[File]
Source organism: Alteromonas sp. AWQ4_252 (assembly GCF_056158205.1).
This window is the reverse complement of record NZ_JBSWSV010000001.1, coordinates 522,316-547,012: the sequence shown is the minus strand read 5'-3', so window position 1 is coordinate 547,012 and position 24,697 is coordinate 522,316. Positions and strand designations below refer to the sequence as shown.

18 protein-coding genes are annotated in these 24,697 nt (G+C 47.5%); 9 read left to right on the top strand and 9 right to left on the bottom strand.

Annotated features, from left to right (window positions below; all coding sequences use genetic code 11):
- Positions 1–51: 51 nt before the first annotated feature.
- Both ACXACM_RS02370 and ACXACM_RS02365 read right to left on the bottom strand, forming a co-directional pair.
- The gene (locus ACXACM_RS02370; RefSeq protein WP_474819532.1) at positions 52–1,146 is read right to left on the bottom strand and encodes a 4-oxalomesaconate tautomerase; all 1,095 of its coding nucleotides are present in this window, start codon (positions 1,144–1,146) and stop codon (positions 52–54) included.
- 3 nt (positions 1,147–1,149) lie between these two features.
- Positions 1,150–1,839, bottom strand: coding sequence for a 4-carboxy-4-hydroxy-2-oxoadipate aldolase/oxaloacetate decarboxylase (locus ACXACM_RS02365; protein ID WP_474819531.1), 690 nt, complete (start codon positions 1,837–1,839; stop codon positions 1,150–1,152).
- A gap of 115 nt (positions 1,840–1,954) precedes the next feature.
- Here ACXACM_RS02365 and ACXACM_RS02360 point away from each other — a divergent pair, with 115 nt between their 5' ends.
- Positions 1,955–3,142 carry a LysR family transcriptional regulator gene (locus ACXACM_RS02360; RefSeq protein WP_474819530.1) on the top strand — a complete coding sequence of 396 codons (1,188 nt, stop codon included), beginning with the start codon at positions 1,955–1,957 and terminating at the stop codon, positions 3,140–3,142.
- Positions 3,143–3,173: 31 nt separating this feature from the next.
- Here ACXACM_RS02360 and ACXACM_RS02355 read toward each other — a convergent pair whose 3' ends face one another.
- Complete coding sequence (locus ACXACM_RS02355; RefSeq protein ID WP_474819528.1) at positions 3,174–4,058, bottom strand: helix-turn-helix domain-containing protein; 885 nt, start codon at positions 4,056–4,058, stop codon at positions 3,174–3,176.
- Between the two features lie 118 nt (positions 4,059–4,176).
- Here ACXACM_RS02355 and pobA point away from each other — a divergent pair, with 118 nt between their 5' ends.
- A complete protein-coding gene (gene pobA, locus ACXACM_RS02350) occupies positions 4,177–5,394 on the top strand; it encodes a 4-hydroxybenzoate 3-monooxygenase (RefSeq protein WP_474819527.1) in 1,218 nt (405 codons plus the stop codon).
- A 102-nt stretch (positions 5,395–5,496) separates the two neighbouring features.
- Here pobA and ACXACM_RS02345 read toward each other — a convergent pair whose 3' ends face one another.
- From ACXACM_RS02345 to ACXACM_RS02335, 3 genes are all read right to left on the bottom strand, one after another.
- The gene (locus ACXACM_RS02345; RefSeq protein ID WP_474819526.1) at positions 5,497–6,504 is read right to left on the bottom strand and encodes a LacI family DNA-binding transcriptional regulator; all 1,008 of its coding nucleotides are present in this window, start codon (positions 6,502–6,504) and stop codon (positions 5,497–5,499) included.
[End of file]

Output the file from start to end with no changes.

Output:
Source organism: Alteromonas sp. AWQ4_252 (assembly GCF_056158205.1).
This window is the reverse complement of record NZ_JBSWSV010000001.1, coordinates 522,316-547,012: the sequence shown is the minus strand read 5'-3', so window position 1 is coordinate 547,012 and position 24,697 is coordinate 522,316. Positions and strand designations below refer to the sequence as shown.

18 protein-coding genes are annotated in these 24,697 nt (G+C 47.5%); 9 read left to right on the top strand and 9 right to left on the bottom strand.

Annotated features, from left to right (window positions below; all coding sequences use genetic code 11):
- Positions 1–51: 51 nt before the first annotated feature.
- Both ACXACM_RS02370 and ACXACM_RS02365 read right to left on the bottom strand, forming a co-directional pair.
- The gene (locus ACXACM_RS02370; RefSeq protein WP_474819532.1) at positions 52–1,146 is read right to left on the bottom strand and encodes a 4-oxalomesaconate tautomerase; all 1,095 of its coding nucleotides are present in this window, start codon (positions 1,144–1,146) and stop codon (positions 52–54) included.
- 3 nt (positions 1,147–1,149) lie between these two features.
- Positions 1,150–1,839, bottom strand: coding sequence for a 4-carboxy-4-hydroxy-2-oxoadipate aldolase/oxaloacetate decarboxylase (locus ACXACM_RS02365; protein ID WP_474819531.1), 690 nt, complete (start codon positions 1,837–1,839; stop codon positions 1,150–1,152).
- A gap of 115 nt (positions 1,840–1,954) precedes the next feature.
- Here ACXACM_RS02365 and ACXACM_RS02360 point away from each other — a divergent pair, with 115 nt between their 5' ends.
- Positions 1,955–3,142 carry a LysR family transcriptional regulator gene (locus ACXACM_RS02360; RefSeq protein WP_474819530.1) on the top strand — a complete coding sequence of 396 codons (1,188 nt, stop codon included), beginning with the start codon at positions 1,955–1,957 and terminating at the stop codon, positions 3,140–3,142.
- Positions 3,143–3,173: 31 nt separating this feature from the next.
- Here ACXACM_RS02360 and ACXACM_RS02355 read toward each other — a convergent pair whose 3' ends face one another.
- Complete coding sequence (locus ACXACM_RS02355; RefSeq protein ID WP_474819528.1) at positions 3,174–4,058, bottom strand: helix-turn-helix domain-containing protein; 885 nt, start codon at positions 4,056–4,058, stop codon at positions 3,174–3,176.
- Between the two features lie 118 nt (positions 4,059–4,176).
- Here ACXACM_RS02355 and pobA point away from each other — a divergent pair, with 118 nt between their 5' ends.
- A complete protein-coding gene (gene pobA, locus ACXACM_RS02350) occupies positions 4,177–5,394 on the top strand; it encodes a 4-hydroxybenzoate 3-monooxygenase (RefSeq protein WP_474819527.1) in 1,218 nt (405 codons plus the stop codon).
- A 102-nt stretch (positions 5,395–5,496) separates the two neighbouring features.
- Here pobA and ACXACM_RS02345 read toward each other — a convergent pair whose 3' ends face one another.
- From ACXACM_RS02345 to ACXACM_RS02335, 3 genes are all read right to left on the bottom strand, one after another.
- The gene (locus ACXACM_RS02345; RefSeq protein ID WP_474819526.1) at positions 5,497–6,504 is read right to left on the bottom strand and encodes a LacI family DNA-binding transcriptional regulator; all 1,008 of its coding nucleotides are present in this window, start codon (positions 6,502–6,504) and stop codon (positions 5,497–5,499) included.